Building Magazine


New Canada West Foundation report focuses on the need for trade-related infrastructure

A new Canada West Foundation report entitled Building on Advantage: Improving Canada’s Trade Infrastructure was released today which reinforces the link between a healthy Canadian economy and reliable infrastructure. The report also emphasizes the ongoing need for sustainable and strategic investment in the country’s trade-related infrastructure, and has already received applause from the Canadian Construction Association (CCA).

“Canadian commodity sectors rely on the ability to move goods quickly and efficiently, particularly if those sectors are to meet increasing demand from lucrative new global markets,” said Michael Atkinson, president of the CCA. “This report from the Canada West Foundation highlights that a failure to address our country’s infrastructure needs has the potential to lead to future crisis. Without strategic investment in our trade-related infrastructure, Canada may miss out on the tremendous economic opportunities available to us.”

The report showcases that Canada’s current infrastructure assets have served the country well so far, but have seen a steady decline in world rankings. In the 2010 World Economic Forum’s Competitiveness Index, Canada’s infrastructure assets were ranked in 9th place. By 2014, Canada had fallen to 19th place, and behind the United States.

“As a country, we must ensure that we can meet demand and maintain our reputation as a reliable supplier,” Atkinson continued. “Investments to manage, expand and build trade-related infrastructure are truly investments in the economy, and in some cases could unlock more than $1.3 trillion in economic output, 7.6 million person-years of employment, and $281 billion in tax revenue. Recent investments by Canadian governments are an acknowledgment of this, and we are pleased to see infrastructure remain top of mind in many policy circles.”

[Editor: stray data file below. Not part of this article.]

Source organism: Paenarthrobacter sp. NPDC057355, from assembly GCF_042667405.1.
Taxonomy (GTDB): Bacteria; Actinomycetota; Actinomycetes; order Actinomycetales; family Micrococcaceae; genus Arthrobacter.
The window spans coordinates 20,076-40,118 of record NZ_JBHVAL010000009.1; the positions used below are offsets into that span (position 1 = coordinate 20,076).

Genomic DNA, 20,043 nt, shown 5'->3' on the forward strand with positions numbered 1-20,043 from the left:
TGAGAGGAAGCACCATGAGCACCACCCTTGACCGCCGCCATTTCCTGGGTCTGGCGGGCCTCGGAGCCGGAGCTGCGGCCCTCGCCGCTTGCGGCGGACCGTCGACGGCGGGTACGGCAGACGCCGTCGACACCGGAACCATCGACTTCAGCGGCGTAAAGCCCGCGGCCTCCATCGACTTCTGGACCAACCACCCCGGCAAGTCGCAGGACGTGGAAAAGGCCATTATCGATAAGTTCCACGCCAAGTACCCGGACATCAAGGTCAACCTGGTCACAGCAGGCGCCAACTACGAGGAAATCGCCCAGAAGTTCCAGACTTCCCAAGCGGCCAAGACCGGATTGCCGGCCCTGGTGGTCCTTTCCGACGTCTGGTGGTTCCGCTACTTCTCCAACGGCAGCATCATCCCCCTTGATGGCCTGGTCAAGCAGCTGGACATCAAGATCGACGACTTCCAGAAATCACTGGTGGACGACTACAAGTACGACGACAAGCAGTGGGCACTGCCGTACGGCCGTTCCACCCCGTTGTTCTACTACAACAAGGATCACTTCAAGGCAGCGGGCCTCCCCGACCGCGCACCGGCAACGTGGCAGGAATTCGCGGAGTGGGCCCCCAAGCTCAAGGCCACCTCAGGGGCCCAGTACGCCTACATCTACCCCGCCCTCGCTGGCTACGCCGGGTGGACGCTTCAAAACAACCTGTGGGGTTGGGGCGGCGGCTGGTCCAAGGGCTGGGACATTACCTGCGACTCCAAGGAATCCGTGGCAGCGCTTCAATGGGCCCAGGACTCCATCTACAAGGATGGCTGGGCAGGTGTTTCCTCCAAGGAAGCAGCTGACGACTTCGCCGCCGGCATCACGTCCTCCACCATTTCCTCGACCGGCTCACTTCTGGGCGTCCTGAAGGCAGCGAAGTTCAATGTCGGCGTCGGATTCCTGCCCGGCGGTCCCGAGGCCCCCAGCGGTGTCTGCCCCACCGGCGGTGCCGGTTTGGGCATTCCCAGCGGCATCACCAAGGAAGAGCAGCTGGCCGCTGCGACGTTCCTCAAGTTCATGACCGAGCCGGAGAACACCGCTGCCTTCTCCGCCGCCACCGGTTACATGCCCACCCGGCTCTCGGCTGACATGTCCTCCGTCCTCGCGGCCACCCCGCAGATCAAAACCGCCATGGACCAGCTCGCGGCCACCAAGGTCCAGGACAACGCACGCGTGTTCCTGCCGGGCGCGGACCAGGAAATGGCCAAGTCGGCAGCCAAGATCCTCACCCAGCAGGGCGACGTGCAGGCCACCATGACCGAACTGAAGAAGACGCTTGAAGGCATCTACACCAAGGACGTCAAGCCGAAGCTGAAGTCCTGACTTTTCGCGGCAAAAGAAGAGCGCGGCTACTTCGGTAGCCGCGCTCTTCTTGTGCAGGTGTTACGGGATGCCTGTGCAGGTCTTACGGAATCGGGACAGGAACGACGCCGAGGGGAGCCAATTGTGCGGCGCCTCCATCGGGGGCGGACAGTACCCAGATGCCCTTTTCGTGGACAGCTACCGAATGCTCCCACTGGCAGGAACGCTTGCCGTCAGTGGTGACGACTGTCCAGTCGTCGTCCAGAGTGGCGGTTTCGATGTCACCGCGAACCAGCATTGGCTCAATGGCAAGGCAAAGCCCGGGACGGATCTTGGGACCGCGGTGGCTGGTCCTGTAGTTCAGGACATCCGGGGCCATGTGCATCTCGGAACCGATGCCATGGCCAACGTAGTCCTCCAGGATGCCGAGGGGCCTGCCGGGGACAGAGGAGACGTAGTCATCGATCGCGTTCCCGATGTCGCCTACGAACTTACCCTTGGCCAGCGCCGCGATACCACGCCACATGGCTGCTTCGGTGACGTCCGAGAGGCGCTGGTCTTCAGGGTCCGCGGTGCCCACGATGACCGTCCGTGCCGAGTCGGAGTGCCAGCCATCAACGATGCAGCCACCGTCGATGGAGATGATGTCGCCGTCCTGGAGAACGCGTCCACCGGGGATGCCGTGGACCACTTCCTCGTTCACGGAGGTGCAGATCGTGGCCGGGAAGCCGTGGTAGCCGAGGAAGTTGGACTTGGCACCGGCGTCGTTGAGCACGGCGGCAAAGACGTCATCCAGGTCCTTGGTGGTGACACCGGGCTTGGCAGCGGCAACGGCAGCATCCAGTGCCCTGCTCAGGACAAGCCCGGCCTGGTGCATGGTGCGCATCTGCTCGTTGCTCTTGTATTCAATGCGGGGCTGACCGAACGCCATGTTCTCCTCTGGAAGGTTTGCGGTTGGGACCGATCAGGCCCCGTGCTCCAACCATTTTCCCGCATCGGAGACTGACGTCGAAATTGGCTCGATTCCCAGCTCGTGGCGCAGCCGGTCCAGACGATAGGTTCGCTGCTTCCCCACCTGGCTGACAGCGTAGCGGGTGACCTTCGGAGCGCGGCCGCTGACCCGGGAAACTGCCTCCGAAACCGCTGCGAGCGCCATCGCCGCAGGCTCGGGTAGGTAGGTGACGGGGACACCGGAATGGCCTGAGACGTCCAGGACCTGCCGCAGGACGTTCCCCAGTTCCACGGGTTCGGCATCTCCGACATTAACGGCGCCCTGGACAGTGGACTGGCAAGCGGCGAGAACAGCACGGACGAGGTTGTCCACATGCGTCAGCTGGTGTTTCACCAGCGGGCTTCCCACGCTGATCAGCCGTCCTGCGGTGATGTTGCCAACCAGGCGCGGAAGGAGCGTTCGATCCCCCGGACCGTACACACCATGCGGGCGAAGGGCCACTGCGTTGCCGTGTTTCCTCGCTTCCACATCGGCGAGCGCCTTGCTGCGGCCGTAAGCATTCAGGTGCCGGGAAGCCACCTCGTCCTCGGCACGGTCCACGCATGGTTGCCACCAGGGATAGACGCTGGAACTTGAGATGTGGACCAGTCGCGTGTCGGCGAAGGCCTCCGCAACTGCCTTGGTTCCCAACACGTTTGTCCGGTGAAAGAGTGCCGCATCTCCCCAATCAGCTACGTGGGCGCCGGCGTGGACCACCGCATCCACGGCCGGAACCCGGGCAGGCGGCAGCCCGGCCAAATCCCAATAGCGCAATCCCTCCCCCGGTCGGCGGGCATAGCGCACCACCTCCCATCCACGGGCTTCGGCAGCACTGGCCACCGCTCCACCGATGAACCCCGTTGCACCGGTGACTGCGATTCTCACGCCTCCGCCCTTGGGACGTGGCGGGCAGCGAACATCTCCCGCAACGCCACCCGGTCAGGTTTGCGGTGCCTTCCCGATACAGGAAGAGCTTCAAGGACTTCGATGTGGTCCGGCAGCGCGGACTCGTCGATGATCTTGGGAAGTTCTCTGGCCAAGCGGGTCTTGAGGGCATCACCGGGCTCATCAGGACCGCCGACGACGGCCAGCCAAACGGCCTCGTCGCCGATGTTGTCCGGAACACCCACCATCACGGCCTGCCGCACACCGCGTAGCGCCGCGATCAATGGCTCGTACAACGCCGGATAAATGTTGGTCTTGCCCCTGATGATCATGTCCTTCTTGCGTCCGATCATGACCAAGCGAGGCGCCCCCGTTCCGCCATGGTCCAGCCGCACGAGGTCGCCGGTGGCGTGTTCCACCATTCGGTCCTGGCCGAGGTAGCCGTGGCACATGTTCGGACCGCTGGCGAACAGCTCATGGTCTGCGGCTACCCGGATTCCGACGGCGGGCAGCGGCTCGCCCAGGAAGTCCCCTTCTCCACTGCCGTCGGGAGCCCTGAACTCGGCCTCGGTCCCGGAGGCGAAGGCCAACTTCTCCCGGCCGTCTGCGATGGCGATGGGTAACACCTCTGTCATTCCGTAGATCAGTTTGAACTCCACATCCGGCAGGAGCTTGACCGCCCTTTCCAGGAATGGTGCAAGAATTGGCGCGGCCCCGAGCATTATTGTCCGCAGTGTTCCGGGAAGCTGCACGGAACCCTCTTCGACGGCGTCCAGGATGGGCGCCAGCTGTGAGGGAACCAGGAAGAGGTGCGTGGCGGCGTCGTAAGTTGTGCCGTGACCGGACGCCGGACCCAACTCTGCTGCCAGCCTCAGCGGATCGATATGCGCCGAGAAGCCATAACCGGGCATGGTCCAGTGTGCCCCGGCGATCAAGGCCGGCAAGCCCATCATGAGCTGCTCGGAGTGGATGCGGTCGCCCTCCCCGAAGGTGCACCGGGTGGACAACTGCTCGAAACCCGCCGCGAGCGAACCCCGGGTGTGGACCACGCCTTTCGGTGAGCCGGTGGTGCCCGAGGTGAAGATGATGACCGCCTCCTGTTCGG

The report makes several recommendations in order to initiate action on trade-related infrastructure, such as carving out an explicit portion of existing federal infrastructure funds for trade-related infrastructure, introducing a focus on innovation in the procurement of trade infrastructure projects, and the establishment of a national public-private body that would develop a long-term investment plan linked to the country’s trade agenda and priorities.

These recommendations are closely aligned to a recent report from the B20 entitled, Driving Growth and Jobs – B20 Policy Recommendations to the G20. The business council to the G20 report suggests, among other recommendations, that countries develop supply-chain strategies to reflect their infrastructure investment, and those investments, both public and private-sector, remain tied to a national strategic vision. 

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